Tuesday, 23 September 2014

Lessons from Bill Gates talk in Mumbai

I heard Bill Gates in Mumbai last weekend.  It was connected to giving and philanthropy.  He made some interesting remarks from which there was much to learn.

1.  When asked about the use of his funds in perpetuity, he said that Melinda and he would like to spend the funds in their lifetime. They wanted to see that money being used for maximum benefit, for the causes they thought were important to serve.  In response to what about 'future funding', he said that he hoped that in the future too, there would be other donors that would set aside money for noble causes, and they were not the only donors.

2.  On how he would like to be remembered?  He said they wanted to cure those kinds of diseases, which after their cure, people would not remember that the disease even existed. So, how would you remember a person who funded the cure of a disease, if you forgot even about the disease.  Or sanitation, either you have toilets or you don't.  After you have them, the new generation does not remember what life was like without it.

3.  On what he would he behind for his family?  He said, he wanted his children's feeling of self worth come more from what they earned themselves, than from what he left them in inheritance.

Amazing thoughts.
Much to learn, and much to imbibe. 

महानगर - by राकेश कौशिक

On our Foundation Day, I quoted the first few lines from a poem written by Rakesh Kaushik, महानगर,

It is an interesting poem, that refers to the insensitivities that a city cultivates.  Where nobody is a friend.

I hope, that at Somaiya Vidyavihar, we build people, so that they are sensitive to one other, their community, their society, and ultimately, the whole world.

I referred to Sahir Ludhianvi's poem, जिन्हें नाज़ है हिन्द पे वो कहाँ हैं ।
and that, we will strive to build in our campus, those that feel for our country.  And that our founder, Shri K. J. Somaiya's favourite motto was:

न मानुषात् परो धर्म  - There is no religion greater than service to humanity.

Let us live up to those ideals.


Here is the poem.

तुम्हारे पास जो भी आता है।
उस पर
तुम्हारा ही रंग चढ़ जाता है।
तभी तो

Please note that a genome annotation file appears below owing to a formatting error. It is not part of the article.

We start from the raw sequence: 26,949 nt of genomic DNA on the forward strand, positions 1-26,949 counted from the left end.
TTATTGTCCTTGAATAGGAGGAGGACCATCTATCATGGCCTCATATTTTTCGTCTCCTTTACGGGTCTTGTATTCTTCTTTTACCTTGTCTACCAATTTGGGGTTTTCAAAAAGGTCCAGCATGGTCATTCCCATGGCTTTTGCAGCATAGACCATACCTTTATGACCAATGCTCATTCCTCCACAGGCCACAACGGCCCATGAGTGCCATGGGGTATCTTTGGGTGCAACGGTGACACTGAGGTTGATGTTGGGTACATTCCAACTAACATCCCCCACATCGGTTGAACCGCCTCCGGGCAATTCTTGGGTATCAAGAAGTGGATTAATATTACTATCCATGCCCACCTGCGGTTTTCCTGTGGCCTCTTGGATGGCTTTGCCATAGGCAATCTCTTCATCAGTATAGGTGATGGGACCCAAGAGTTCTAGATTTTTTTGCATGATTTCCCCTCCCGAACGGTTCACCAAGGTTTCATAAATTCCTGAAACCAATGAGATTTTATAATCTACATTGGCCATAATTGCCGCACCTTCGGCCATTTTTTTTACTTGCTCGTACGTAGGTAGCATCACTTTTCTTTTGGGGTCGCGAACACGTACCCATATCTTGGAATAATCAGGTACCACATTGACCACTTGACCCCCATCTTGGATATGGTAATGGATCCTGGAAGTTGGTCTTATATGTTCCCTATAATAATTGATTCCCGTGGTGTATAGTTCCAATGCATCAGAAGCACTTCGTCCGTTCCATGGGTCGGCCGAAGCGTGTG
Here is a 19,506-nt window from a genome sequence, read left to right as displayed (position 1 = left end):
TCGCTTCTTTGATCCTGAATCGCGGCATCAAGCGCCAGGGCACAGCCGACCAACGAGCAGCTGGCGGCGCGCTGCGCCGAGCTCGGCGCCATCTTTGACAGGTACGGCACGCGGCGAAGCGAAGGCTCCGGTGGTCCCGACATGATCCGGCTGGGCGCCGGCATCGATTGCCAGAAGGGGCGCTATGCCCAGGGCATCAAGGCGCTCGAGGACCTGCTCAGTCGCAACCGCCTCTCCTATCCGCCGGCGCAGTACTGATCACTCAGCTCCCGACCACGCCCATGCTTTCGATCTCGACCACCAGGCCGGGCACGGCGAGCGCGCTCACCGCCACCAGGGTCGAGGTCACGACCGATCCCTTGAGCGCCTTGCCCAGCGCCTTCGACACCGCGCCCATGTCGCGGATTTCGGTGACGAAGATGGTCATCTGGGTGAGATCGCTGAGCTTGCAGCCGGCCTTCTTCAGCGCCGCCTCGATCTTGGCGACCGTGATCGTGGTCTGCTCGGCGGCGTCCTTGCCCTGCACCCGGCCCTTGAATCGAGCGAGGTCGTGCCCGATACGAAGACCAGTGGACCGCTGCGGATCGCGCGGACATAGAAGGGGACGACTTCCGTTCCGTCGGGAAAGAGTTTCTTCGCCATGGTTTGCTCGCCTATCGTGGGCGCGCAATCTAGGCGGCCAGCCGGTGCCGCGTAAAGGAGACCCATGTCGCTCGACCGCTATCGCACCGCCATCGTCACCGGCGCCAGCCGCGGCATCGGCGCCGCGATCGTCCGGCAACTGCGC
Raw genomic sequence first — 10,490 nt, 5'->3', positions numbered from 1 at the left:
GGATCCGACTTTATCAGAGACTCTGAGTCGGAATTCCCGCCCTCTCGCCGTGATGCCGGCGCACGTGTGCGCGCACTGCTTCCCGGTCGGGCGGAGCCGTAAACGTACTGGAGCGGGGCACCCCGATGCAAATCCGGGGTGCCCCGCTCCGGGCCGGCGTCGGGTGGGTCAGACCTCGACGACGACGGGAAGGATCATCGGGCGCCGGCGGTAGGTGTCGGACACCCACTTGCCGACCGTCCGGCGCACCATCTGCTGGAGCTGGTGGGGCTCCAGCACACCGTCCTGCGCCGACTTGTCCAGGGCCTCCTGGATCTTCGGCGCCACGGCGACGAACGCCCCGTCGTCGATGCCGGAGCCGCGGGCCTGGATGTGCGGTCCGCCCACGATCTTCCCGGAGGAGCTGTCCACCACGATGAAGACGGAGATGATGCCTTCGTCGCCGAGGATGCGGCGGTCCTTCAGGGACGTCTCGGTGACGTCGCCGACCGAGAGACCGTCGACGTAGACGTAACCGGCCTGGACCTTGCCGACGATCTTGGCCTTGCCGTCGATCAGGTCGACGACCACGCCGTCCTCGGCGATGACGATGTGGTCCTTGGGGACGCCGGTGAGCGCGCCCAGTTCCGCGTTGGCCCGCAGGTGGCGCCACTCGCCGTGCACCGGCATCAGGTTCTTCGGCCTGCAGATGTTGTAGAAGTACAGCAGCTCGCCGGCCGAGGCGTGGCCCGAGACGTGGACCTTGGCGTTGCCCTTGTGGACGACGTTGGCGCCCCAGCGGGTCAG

जब एक मनुष्य
कूड़ेदान से लिपट कर
जूठन से अपना पेट भर रहा था,
पास से गुज़र रहे
मुझ पर
कोई प्रतिक्रिया नहीं हुई।
मैं भी
दूसरे हज़ारों राहगीरों की तरह
चलता रहा।
मेरी आँखों ने उसे देख कर भी
अनदेखा कर दिया।
मेरा दिल पत्थर का हो गया।
और थोड़ी देर बाद
उसी कूड़ेदान से
एक कुत्ता भी
अपना पेट भर रहा था।
तुम कितने महान हो।
तुम्हें कुत्ते और आदमी में
कोई फ़र्क नज़र नहीं आता।
दोनों की भूख
एक ही कूड़ेदान से मिटाते हो।
तुम कितने समदर्शी हो।
विशाल अट्टालिकाओं के साथ हैं,
एक तरफ़
पाँच तारा होटलों में
थिरकते कदम,
रंगीन शामें,
डिस्को, कैबरे,
पानी की तरह बहती शराब,
और दूसरी तरफ़
भूख़, गऱीबी,
फ़ुटपाथों पर पड़े लोग,
कालीघाट पर
ग्राहकों की राह तकता
रोटी के लिए बिकता शबाब।
ये कैसा नशा है तुम्हारे नाम में
कि आदमी
फ़ुटपाथ पर, झुग्गियों में,
मुरगी के दड़बों से घरों में रह कर भी,
गंदगी, प्रदूषण, भूख, ग़रीबी,
हर दु:ख सह कर भी,
तुम्हारे ही गुण गाता है।
तुम्हारी हवा में
ये कैसा ज़हर है,
जो आदमी को आदमी नहीं
एक मशीन बना देता है।
चेहरों पर
झूठी मुस्कानें चिपका देता है।
हमदर्दी, प्यार, अपनापन
शब्दों को अर्थहीन कर देता है।
तुम्हारी धरती पर
पाँव पड़ते ही
इंसान बदल जाता है।
तुम्हारे पास जो भी आता है।
उस पर
तुम्हारा ही रंग चढ़ जाता है।

The link to the same is here:


Thursday, 18 September 2014

On the visit of Raghuram Rajan to Somaiya Vidyavihar

It was wonderful to have Dr. Raghuram Rajan to commemorate the foundation day of Somaiya Vidyavihar.  He saw our student innovations and gave away the awards with the patience that they deserved.  

He spoke at length about growing inequalities, and the absence of any innovation of the type that occurred in the early 20th century.

He spoke on how the routine jobs are being 'automated' leading to loss of jobs and opportunity, and the non routine skilled jobs are being paid even more.  That is leading to greater and greater inequality.

In many ways, what we are trying to do, is to address these inequalities.  Our work at http://www.helpachild.in/ in providing scholarships to those students who are needy and promising, ensures that they have opportunity, that they would have otherwise not had.